Home' Trinidad and Tobago Guardian : June 6th 2013 Contents Exchange. We do not receive any subventions from
the Government. We are required to be profitable
and, as a result, we must operate with a private sector
mentality to ensure we are viable and sustainable."
He said Plipdeco has been successful because of
little government interference.
"The Government does not get involved in the
day-to-day operations of Plipdeco. Of course, we
have requirements where we have to report to the
state on certain information on a monthly and annually
basis. But in terms of setting objectives, we are allowed
to operate as a viable entity. The board is appointed
by the Government, but it is also supportive and it
recognises its roles and recog-
nises that returns for sharehold-
ers must be maximised."
While Plipdeco is run along
business lines, he said the Port
of Port-of-Spain depends heav-
ily on government support.
Compared to other ports
internationally, Taylor said
Plipdeco is the "mid-range."
He said he would "shy away"
from giving any advice to the
Port of Port-of-Spain as it has
its own unique situation.
"I am sure that there are
things that the Port of Port-of-
Spain is doing that we can learn
from and vice versa. However,
that port has its own unique circumstances. That
port has been in existence for several decades and
they have survived on Government subventions. That
is part of their culture, but we also have to work
towards a culture of self-sufficiency."
JUNE 2013 • WEEK ONE www.guardian.co.tt BUSINESS GUARDIAN
COVER STORY | BG5
From Page 4
We recently concluded a tendering process
for the acquisition of a new mobile harbour
crane and an award is to be made shortly.
Before the end of the year, we will acquire
three additional yard trucks."
He said unlike Panama and Jamaica that
are naturally situated on trade routes, T&T
is the most southern of the Caribbean islands
and so must add value to its ports to attract
traders and shippers.
Lines of business
Plipdeco has two major lines of business:
port operations and the industrial estate.
Taylor said the port operations account
for 65 per cent of Plipdeco's overall annual
revenue and the estate for 35 per cent. In
2012, Plipdeco's reported revenue of $242
million, a seven per cent increase compared
with the $225 million in turnover in 2011.
Port operations are broken down into
three major revenue earners: handling of
container cargo, management of the Point
Lisas harbour and warehouse operations.
Some of the goods that pass through the
port are manufactured imports from the Far
East and foodstuff from the United States.
What is exported is manufactured goods
intended for Caricom territories.
"We act as the landlord for the industrial
estate, which is approximately 865 hectares
and 100 tenants. So we are responsible for
the maintenance of the infrastructure, roads,
drainage, lighting and so on and to ensure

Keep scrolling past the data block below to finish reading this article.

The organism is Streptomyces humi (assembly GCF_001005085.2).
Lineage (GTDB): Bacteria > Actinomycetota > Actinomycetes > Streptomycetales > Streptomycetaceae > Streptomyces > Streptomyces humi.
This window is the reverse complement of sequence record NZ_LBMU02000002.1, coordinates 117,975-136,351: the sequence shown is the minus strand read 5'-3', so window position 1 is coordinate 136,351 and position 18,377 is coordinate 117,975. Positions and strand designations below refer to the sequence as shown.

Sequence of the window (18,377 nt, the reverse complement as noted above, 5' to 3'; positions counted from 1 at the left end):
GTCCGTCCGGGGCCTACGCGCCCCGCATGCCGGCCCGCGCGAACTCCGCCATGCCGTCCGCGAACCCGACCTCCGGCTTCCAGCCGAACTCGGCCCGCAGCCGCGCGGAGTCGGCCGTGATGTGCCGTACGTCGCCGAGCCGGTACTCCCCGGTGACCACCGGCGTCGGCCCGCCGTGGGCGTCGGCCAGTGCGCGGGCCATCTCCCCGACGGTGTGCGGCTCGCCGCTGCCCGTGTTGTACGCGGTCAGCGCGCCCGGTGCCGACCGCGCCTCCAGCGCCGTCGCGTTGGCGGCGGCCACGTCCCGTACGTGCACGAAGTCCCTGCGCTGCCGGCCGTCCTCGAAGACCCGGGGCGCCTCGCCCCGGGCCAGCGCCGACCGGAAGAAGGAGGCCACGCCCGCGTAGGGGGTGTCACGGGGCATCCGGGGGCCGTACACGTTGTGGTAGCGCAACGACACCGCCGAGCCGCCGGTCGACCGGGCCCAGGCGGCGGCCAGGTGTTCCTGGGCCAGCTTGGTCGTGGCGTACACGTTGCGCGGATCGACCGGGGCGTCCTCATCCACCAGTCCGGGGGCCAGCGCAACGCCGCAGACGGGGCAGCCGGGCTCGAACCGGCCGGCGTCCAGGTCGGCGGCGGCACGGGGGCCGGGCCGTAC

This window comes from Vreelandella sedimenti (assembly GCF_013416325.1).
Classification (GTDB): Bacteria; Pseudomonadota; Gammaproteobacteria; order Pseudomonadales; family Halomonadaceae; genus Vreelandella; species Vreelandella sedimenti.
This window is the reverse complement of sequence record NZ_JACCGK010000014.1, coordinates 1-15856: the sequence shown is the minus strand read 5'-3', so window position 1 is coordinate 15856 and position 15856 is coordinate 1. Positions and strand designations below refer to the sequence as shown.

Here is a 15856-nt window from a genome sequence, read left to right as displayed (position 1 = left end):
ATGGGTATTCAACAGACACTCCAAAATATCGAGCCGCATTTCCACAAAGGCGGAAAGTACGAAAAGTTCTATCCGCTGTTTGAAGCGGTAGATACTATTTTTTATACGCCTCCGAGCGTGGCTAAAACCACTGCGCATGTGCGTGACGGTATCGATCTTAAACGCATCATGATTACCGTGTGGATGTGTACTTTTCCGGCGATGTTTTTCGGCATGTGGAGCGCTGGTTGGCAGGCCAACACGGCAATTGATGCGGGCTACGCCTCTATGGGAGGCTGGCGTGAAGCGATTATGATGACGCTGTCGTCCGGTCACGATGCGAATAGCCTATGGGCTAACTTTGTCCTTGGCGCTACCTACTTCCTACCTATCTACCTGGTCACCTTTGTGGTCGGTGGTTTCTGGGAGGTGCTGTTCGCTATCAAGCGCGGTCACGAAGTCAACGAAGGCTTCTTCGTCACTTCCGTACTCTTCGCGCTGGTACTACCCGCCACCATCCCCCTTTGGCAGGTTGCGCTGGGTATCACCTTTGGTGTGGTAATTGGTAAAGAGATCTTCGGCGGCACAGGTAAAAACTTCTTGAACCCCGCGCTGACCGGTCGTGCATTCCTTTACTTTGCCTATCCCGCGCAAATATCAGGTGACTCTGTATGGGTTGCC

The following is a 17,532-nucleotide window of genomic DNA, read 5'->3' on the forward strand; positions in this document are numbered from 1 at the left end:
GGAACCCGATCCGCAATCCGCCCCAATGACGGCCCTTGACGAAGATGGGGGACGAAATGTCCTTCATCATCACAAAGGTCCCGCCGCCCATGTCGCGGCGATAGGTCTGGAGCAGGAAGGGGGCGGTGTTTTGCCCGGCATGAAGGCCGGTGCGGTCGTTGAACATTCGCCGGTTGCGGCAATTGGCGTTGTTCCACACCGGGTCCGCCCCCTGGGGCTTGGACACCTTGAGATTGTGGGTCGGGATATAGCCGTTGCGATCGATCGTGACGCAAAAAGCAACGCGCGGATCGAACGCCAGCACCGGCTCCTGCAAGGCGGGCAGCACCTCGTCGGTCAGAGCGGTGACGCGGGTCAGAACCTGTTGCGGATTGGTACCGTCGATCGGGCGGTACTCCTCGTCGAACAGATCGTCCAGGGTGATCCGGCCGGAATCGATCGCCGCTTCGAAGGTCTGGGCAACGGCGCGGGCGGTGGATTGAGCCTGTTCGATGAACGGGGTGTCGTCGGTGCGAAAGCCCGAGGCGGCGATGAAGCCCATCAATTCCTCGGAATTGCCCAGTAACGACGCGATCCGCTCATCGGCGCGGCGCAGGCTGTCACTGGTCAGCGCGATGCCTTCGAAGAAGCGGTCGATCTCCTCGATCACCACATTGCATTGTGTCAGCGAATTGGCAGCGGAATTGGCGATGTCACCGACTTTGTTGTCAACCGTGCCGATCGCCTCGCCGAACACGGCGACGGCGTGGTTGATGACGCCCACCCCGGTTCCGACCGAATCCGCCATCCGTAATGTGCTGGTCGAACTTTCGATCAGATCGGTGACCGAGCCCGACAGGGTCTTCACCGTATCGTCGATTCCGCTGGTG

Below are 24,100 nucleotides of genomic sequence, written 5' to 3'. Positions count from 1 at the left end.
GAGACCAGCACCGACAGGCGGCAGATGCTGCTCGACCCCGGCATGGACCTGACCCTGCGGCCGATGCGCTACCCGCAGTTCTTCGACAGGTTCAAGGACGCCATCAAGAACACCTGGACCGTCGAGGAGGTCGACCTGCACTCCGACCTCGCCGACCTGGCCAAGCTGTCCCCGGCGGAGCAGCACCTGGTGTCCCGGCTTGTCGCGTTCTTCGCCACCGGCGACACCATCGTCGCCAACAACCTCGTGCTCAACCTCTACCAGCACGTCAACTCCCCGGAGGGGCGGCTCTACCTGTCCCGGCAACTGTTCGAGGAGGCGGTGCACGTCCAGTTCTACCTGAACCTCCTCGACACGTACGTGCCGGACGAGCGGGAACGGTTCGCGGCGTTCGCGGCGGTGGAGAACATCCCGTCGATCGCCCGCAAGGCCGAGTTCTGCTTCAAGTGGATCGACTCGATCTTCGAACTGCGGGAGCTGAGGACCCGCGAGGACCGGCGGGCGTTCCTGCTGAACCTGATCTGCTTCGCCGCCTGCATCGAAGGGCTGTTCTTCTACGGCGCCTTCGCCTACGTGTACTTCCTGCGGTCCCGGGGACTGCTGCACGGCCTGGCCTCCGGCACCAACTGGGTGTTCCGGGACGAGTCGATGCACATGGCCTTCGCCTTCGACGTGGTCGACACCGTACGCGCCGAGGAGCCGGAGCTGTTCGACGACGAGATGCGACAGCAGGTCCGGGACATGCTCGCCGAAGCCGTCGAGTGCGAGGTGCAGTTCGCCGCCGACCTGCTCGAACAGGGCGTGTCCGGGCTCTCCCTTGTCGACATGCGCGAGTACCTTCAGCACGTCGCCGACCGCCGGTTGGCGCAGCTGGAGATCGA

that the clients abide by the existing envi-
ronmental governance and so on."
He said revenue from the industrial estate
tends to be stable as the estate is full.
"Revenue from industrial estate manage-
ment accounts for about $50 million annu-
ally. We operate on a commercially viable
basis. We do not allow the cost of operations
to flounder and then use revenue from the
port to make up the shortfall. We want to
ensure that each operating centre can operate
on its own and be profitable."
Taylor said revenue from the management
of the industrial estate is important, but
Plipdeco's management does not solely rely
"It would not be as profitable without
that $50 million revenue, but we would still
function as a going concern.
He said there was a "small increase" in
profitability from $17.6 million in profit
before tax in 2011 to $17.9 million in 2012.
"That profit would have been substantially
higher were it not for us having concluded
in early 2012 negotiations with the majority
union, the Seamen and Waterfront Workers'
Trade Union (SWWTU) and the retroactive
payments that had to be made. Were it not
for that, profits would have been substan-
He attributed profits in 2012 to revised
tariffs in September 2012 and a 14 per cent
increase in containerised cargo movement.
"We have actually seen an increase in
market share in containerised cargo of 46
per cent to 54 per cent. We are actually the
dominant player locally as far as container-
ised domestic cargo. We have now surpassed
the Port of Port-of-Spain. The main reason
for this is service, productivity and effi-
For the first quarter of 2013, he said there
was a profit before tax of $13.5 million.
"The tariff increase was only implemented
in September 2012, so that would have taken
effect in the first part of 2013. There was
also an increase in the amount of general
cargo of nine per cent."
Plipdeco vs Port of Port-of-Spain
He compared the Port of Port-of-Spain
to the Point Lisas port and the differences
in how they are run.
"Plipdeco is required to operate on com-
mercial terms. We are 51 per cent state
owned and 49 per cent private sector and
we are actively traded on the T&T Stock
ASHLEY TAYLOR, chief executive officer, Pt Lisas Industrial Port Development Corporation.
PHOTOS: ABRAHAM DIAZ
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